• Doug Norlen from Pacific Environment asked for clarification relating to an article in the UK newspaper The Times on 3 April, which details how the IFC is investing $20 million in a $125 million South African environmental fund backed by profits from the arms industry together which is apparently in line with the World Bank Group’s strategy to support technologies that address climate change. Lars Thunell responded that he had been assured that weapons were not involved, though he was unable to categorically deny this when put on the spot and pledged to check again to see if defense contractors were involved or not.

On additionality and extractive industries

  • In relation to IFC’s mandate to provide investment when “no one else will”, Lars Thunell clarified that this is a grey area, and relates to where IFC has ‘additionality’. This could be financial political risk insurance, environmental services for instance.
  • Lucy Baker from Bretton Woods Project asked for clarification on the recent approval of the Tata ultra-mega coal-fired power plant in India, given that substantial public and private funds are available for super-critical coal technology in India so IFC finance should not have been necessary in this instance. Lars Thunell responded that approval of the project was one of the toughest he had been involved with. Though it will emit 25 million tonnes of carbon dioxide, but the technology is more efficient. IFC would prefer to fund renewables and aim to triple their investment over the next 3 years. The IFC’s contribution was to ensure that the project got financed. Baker asked for further clarification that there were no other public or private sources available. Thunell responded “I don’t think so” and that all board members voted in favour.
  • Elena Gerebizza from CRBM (Campaign for Reform of the World Bank) in Italy pointed out that private banks are releasing data on their project emissions and asked if IFC would do the same. She also asked about the IFC’s additionality in financing the extractive sector, given that huge amounts are available from private banks. She questioned the IFC’s approval for the Camisea II gas project in Peru despite the serious and on-going violations associated with Camisea I and issues of energy sovereignty given that all the gas from this project will be exported.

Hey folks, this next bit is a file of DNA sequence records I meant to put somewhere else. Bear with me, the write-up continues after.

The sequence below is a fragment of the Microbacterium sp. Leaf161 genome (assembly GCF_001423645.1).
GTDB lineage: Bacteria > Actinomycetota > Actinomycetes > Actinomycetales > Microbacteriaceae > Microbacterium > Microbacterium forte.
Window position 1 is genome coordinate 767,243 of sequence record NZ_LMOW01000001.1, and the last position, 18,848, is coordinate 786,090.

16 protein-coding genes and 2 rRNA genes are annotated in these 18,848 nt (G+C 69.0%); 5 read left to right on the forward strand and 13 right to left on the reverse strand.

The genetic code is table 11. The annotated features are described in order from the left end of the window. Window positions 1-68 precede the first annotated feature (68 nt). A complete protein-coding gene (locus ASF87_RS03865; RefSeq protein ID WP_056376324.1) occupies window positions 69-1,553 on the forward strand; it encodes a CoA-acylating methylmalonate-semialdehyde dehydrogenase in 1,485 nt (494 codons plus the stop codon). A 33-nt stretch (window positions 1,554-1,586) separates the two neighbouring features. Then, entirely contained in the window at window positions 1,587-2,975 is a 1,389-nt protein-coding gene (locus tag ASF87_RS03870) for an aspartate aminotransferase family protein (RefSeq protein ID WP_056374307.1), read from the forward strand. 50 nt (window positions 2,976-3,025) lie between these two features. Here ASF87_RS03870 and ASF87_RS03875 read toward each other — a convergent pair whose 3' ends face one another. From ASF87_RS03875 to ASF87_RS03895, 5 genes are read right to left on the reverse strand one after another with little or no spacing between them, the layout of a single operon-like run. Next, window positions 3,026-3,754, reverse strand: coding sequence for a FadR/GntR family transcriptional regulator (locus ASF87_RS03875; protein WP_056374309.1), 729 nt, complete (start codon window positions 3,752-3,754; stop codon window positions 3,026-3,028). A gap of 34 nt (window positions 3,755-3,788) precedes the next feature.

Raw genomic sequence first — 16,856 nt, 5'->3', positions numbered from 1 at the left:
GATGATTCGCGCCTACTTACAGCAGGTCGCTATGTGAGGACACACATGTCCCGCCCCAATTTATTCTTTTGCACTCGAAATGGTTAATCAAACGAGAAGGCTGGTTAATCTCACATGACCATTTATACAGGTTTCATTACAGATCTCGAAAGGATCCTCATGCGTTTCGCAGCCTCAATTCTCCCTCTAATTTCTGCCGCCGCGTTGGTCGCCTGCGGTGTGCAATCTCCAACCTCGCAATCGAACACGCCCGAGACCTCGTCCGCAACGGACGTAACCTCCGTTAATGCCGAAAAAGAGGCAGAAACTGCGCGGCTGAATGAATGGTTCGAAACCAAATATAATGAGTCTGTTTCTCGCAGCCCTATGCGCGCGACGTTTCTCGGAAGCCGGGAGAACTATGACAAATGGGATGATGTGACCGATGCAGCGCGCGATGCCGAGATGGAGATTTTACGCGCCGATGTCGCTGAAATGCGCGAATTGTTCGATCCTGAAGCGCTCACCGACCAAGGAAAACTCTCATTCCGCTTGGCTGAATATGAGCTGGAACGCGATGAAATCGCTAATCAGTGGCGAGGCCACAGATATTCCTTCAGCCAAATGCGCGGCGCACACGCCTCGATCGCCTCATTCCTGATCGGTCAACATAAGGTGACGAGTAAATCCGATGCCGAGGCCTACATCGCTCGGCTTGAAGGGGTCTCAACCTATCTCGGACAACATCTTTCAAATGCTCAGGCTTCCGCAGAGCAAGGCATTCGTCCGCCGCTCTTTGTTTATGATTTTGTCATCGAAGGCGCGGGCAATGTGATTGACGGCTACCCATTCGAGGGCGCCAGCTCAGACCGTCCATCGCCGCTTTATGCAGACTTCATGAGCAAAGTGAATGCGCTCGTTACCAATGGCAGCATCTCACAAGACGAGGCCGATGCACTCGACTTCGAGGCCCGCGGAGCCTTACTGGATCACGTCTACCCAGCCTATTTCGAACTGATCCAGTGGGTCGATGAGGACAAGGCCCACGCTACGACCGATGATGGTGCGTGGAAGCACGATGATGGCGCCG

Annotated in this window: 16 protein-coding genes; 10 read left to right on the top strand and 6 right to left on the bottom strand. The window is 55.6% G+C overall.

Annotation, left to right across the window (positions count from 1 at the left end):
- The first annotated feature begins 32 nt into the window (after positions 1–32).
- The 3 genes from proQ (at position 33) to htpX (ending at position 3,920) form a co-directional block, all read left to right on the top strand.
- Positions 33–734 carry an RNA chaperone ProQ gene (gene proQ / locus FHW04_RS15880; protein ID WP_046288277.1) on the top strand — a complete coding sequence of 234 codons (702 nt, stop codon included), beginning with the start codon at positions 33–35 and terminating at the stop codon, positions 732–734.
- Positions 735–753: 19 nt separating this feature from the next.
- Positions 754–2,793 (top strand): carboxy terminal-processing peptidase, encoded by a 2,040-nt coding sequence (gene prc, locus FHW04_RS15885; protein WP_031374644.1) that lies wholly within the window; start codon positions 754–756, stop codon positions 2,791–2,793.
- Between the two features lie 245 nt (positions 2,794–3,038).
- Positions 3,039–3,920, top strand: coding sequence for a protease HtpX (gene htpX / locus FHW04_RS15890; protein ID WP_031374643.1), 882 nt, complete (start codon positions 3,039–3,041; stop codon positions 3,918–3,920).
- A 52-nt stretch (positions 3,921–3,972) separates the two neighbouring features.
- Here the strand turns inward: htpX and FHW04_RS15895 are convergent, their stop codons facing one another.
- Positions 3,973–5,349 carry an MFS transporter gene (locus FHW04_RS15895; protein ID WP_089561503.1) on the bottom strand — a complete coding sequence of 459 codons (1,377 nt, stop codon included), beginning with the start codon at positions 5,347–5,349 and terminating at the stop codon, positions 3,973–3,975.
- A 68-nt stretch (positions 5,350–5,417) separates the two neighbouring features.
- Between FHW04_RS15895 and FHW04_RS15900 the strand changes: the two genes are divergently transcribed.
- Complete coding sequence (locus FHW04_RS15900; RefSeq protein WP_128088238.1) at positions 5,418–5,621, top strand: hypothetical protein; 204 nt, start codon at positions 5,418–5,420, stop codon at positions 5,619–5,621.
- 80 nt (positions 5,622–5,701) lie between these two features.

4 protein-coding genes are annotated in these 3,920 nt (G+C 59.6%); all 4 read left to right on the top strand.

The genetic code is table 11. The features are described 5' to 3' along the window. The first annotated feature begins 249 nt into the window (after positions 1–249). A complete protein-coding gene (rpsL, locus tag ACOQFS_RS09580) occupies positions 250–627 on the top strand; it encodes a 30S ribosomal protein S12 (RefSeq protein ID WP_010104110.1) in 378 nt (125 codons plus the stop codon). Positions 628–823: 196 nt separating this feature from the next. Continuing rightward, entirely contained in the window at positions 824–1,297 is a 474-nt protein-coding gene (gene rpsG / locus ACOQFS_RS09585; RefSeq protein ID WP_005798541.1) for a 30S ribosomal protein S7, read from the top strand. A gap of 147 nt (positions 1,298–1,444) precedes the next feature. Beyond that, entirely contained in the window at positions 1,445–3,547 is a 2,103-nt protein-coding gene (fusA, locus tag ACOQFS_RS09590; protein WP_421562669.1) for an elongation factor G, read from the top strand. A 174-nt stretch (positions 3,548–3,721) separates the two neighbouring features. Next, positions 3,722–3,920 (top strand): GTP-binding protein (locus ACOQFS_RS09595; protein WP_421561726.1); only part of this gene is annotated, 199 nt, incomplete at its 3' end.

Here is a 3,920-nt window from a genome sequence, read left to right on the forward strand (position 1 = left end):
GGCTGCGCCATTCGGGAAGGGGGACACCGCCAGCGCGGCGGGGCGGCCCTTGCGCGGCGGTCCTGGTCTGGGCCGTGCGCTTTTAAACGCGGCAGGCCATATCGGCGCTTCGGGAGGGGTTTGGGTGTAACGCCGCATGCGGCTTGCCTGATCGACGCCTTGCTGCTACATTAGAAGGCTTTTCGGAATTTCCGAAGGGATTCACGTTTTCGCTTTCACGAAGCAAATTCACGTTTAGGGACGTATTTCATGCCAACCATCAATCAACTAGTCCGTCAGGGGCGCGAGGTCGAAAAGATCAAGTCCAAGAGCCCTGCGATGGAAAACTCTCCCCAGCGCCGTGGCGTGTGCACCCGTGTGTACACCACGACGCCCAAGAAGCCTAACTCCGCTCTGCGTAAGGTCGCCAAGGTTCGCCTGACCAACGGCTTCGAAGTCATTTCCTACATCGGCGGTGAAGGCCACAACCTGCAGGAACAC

• Lars Thunell responded that IFC is trying to work on climate change and energy efficiency even though they would prefer to work on renewables. They are also looking at adaptation issues. He met the President of the Maldives recently.
  • In funding Camisea II, IFC was seeking to help solve the problems of the first project and that IFC staff crossed ‘T’s and dotted ‘I’s in relation to this project. On the question of using the gas locally, he pointed out that this is a question of timing. An IFC staff member added that Peru has more energy reserves than it can use at present, hence the export of gas. When the private sector builds downstream industries (for refining and processing) in Peru then IFC would fund them.

On IFC and Middle East

  • A representative from an NGO based in Yemen highlighted that the Middle East region is one of the Zoellick’s six strategic criteria and provided a word of encouragement to IFC to keep providing investment in countries where it is badly needed.